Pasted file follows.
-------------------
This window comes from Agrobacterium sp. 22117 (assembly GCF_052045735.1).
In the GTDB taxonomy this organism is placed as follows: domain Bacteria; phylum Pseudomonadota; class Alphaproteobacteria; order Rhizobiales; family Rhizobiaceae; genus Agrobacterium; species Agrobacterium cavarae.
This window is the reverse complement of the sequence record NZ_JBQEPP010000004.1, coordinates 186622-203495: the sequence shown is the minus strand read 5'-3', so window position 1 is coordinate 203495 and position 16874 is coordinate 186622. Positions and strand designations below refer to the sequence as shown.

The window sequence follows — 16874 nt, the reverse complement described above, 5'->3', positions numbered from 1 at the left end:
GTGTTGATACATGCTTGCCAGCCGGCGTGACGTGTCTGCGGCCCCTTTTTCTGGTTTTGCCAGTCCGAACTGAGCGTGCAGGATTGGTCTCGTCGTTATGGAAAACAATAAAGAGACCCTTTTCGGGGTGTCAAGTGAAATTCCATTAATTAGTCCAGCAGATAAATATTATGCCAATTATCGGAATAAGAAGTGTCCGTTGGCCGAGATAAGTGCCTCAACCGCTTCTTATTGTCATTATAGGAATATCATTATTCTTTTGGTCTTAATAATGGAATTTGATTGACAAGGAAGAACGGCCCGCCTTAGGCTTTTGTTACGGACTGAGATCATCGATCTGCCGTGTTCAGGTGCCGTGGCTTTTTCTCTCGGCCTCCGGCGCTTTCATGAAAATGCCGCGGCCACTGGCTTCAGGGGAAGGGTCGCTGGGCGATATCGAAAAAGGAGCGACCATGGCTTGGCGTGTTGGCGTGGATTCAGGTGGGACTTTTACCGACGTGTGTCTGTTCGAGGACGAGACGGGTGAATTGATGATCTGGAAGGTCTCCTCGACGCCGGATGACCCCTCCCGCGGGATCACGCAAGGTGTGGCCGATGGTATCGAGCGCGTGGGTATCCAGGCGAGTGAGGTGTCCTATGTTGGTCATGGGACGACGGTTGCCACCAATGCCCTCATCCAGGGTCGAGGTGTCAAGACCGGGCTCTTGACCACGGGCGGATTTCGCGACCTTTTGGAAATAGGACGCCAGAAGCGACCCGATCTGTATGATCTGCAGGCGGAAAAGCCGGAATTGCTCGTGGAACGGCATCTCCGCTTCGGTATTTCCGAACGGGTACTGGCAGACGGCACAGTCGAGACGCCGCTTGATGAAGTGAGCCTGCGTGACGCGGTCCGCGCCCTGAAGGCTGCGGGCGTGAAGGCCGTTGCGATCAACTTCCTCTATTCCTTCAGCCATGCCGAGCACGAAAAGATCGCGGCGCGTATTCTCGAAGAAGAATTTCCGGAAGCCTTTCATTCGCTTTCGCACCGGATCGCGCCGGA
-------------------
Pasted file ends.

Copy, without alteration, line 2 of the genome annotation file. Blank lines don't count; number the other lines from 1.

In the GTDB taxonomy this organism is placed as follows: domain Bacteria; phylum Pseudomonadota; class Alphaproteobacteria; order Rhizobiales; family Rhizobiaceae; genus Agrobacterium; species Agrobacterium cavarae.